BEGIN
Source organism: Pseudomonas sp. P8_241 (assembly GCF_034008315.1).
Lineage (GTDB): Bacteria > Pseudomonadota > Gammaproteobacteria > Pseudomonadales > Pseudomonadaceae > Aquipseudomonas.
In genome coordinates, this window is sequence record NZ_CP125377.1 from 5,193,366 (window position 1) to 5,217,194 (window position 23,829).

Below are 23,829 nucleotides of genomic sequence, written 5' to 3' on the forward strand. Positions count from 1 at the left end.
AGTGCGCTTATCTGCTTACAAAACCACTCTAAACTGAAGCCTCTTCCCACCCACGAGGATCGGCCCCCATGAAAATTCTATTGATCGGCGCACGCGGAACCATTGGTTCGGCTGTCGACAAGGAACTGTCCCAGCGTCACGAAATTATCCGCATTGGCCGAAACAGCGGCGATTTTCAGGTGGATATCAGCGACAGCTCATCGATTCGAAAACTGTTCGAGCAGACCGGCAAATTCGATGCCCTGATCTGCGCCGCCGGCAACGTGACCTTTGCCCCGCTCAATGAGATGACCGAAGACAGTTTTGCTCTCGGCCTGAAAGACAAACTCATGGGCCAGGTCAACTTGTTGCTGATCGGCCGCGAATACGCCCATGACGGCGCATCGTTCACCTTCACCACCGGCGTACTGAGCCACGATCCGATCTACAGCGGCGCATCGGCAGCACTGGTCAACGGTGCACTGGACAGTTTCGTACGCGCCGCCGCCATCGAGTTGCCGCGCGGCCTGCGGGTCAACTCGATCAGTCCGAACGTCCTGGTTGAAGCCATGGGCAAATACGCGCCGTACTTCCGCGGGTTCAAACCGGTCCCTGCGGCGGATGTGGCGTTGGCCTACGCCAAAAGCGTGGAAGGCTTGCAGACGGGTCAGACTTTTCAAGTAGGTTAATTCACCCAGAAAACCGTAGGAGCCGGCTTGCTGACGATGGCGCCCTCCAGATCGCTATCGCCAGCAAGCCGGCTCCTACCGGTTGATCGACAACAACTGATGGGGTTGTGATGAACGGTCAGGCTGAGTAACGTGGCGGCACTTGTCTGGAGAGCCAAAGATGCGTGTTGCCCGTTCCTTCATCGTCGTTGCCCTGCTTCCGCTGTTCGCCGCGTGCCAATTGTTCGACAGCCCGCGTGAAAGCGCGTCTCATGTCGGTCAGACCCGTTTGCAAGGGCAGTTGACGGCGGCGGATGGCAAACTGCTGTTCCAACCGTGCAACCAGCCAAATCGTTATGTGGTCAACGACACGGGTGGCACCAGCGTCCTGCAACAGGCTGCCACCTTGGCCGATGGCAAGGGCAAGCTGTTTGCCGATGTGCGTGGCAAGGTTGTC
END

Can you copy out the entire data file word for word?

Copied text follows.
Source organism: Pseudomonas sp. P8_241 (assembly GCF_034008315.1).
Lineage (GTDB): Bacteria > Pseudomonadota > Gammaproteobacteria > Pseudomonadales > Pseudomonadaceae > Aquipseudomonas.
In genome coordinates, this window is sequence record NZ_CP125377.1 from 5,193,366 (window position 1) to 5,217,194 (window position 23,829).

Below are 23,829 nucleotides of genomic sequence, written 5' to 3' on the forward strand. Positions count from 1 at the left end.
AGTGCGCTTATCTGCTTACAAAACCACTCTAAACTGAAGCCTCTTCCCACCCACGAGGATCGGCCCCCATGAAAATTCTATTGATCGGCGCACGCGGAACCATTGGTTCGGCTGTCGACAAGGAACTGTCCCAGCGTCACGAAATTATCCGCATTGGCCGAAACAGCGGCGATTTTCAGGTGGATATCAGCGACAGCTCATCGATTCGAAAACTGTTCGAGCAGACCGGCAAATTCGATGCCCTGATCTGCGCCGCCGGCAACGTGACCTTTGCCCCGCTCAATGAGATGACCGAAGACAGTTTTGCTCTCGGCCTGAAAGACAAACTCATGGGCCAGGTCAACTTGTTGCTGATCGGCCGCGAATACGCCCATGACGGCGCATCGTTCACCTTCACCACCGGCGTACTGAGCCACGATCCGATCTACAGCGGCGCATCGGCAGCACTGGTCAACGGTGCACTGGACAGTTTCGTACGCGCCGCCGCCATCGAGTTGCCGCGCGGCCTGCGGGTCAACTCGATCAGTCCGAACGTCCTGGTTGAAGCCATGGGCAAATACGCGCCGTACTTCCGCGGGTTCAAACCGGTCCCTGCGGCGGATGTGGCGTTGGCCTACGCCAAAAGCGTGGAAGGCTTGCAGACGGGTCAGACTTTTCAAGTAGGTTAATTCACCCAGAAAACCGTAGGAGCCGGCTTGCTGACGATGGCGCCCTCCAGATCGCTATCGCCAGCAAGCCGGCTCCTACCGGTTGATCGACAACAACTGATGGGGTTGTGATGAACGGTCAGGCTGAGTAACGTGGCGGCACTTGTCTGGAGAGCCAAAGATGCGTGTTGCCCGTTCCTTCATCGTCGTTGCCCTGCTTCCGCTGTTCGCCGCGTGCCAATTGTTCGACAGCCCGCGTGAAAGCGCGTCTCATGTCGGTCAGACCCGTTTGCAAGGGCAGTTGACGGCGGCGGATGGCAAACTGCTGTTCCAACCGTGCAACCAGCCAAATCGTTATGTGGTCAACGACACGGGTGGCACCAGCGTCCTGCAACAGGCTGCCACCTTGGCCGATGGCAAGGGCAAGCTGTTTGCCGATGTGCGTGGCAAGGTTGTC